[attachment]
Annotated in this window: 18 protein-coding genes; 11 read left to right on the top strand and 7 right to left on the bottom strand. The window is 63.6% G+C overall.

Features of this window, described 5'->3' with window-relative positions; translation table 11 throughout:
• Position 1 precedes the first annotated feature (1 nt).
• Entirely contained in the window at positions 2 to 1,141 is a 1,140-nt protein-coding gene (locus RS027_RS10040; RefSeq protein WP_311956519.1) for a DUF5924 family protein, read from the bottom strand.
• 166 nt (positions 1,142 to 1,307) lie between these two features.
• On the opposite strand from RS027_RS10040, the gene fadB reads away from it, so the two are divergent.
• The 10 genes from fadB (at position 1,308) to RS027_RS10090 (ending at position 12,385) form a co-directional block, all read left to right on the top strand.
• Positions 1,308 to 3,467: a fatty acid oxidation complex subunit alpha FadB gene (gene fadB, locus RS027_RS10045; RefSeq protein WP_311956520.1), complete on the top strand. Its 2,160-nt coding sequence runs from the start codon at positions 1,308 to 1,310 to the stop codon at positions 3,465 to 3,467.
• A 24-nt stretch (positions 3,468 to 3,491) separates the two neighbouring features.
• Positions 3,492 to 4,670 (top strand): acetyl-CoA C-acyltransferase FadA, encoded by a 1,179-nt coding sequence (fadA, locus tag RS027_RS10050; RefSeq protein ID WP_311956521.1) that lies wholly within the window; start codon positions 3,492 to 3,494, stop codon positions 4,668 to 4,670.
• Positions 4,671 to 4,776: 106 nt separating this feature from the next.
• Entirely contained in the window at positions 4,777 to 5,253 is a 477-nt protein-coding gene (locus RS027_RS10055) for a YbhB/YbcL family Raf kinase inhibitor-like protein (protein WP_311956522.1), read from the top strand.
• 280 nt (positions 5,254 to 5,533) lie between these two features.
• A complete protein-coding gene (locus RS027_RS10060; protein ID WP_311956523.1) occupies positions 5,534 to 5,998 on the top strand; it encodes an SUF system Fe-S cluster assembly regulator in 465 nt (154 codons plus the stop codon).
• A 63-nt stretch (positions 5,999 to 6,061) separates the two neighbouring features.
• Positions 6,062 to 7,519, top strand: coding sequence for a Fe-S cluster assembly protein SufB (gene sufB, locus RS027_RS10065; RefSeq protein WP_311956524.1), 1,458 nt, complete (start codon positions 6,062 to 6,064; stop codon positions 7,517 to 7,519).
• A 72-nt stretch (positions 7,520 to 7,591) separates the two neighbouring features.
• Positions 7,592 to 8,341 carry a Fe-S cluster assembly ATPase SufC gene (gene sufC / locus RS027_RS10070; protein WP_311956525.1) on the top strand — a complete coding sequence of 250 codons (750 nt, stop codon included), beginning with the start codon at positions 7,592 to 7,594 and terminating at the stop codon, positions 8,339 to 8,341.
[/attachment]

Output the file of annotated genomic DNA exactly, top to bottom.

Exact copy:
Annotated in this window: 18 protein-coding genes; 11 read left to right on the top strand and 7 right to left on the bottom strand. The window is 63.6% G+C overall.

Features of this window, described 5'->3' with window-relative positions; translation table 11 throughout:
• Position 1 precedes the first annotated feature (1 nt).
• Entirely contained in the window at positions 2 to 1,141 is a 1,140-nt protein-coding gene (locus RS027_RS10040; RefSeq protein WP_311956519.1) for a DUF5924 family protein, read from the bottom strand.
• 166 nt (positions 1,142 to 1,307) lie between these two features.
• On the opposite strand from RS027_RS10040, the gene fadB reads away from it, so the two are divergent.
• The 10 genes from fadB (at position 1,308) to RS027_RS10090 (ending at position 12,385) form a co-directional block, all read left to right on the top strand.
• Positions 1,308 to 3,467: a fatty acid oxidation complex subunit alpha FadB gene (gene fadB, locus RS027_RS10045; RefSeq protein WP_311956520.1), complete on the top strand. Its 2,160-nt coding sequence runs from the start codon at positions 1,308 to 1,310 to the stop codon at positions 3,465 to 3,467.
• A 24-nt stretch (positions 3,468 to 3,491) separates the two neighbouring features.
• Positions 3,492 to 4,670 (top strand): acetyl-CoA C-acyltransferase FadA, encoded by a 1,179-nt coding sequence (fadA, locus tag RS027_RS10050; RefSeq protein ID WP_311956521.1) that lies wholly within the window; start codon positions 3,492 to 3,494, stop codon positions 4,668 to 4,670.
• Positions 4,671 to 4,776: 106 nt separating this feature from the next.
• Entirely contained in the window at positions 4,777 to 5,253 is a 477-nt protein-coding gene (locus RS027_RS10055) for a YbhB/YbcL family Raf kinase inhibitor-like protein (protein WP_311956522.1), read from the top strand.
• 280 nt (positions 5,254 to 5,533) lie between these two features.
• A complete protein-coding gene (locus RS027_RS10060; protein ID WP_311956523.1) occupies positions 5,534 to 5,998 on the top strand; it encodes an SUF system Fe-S cluster assembly regulator in 465 nt (154 codons plus the stop codon).
• A 63-nt stretch (positions 5,999 to 6,061) separates the two neighbouring features.
• Positions 6,062 to 7,519, top strand: coding sequence for a Fe-S cluster assembly protein SufB (gene sufB, locus RS027_RS10065; RefSeq protein WP_311956524.1), 1,458 nt, complete (start codon positions 6,062 to 6,064; stop codon positions 7,517 to 7,519).
• A 72-nt stretch (positions 7,520 to 7,591) separates the two neighbouring features.
• Positions 7,592 to 8,341 carry a Fe-S cluster assembly ATPase SufC gene (gene sufC / locus RS027_RS10070; protein WP_311956525.1) on the top strand — a complete coding sequence of 250 codons (750 nt, stop codon included), beginning with the start codon at positions 7,592 to 7,594 and terminating at the stop codon, positions 8,339 to 8,341.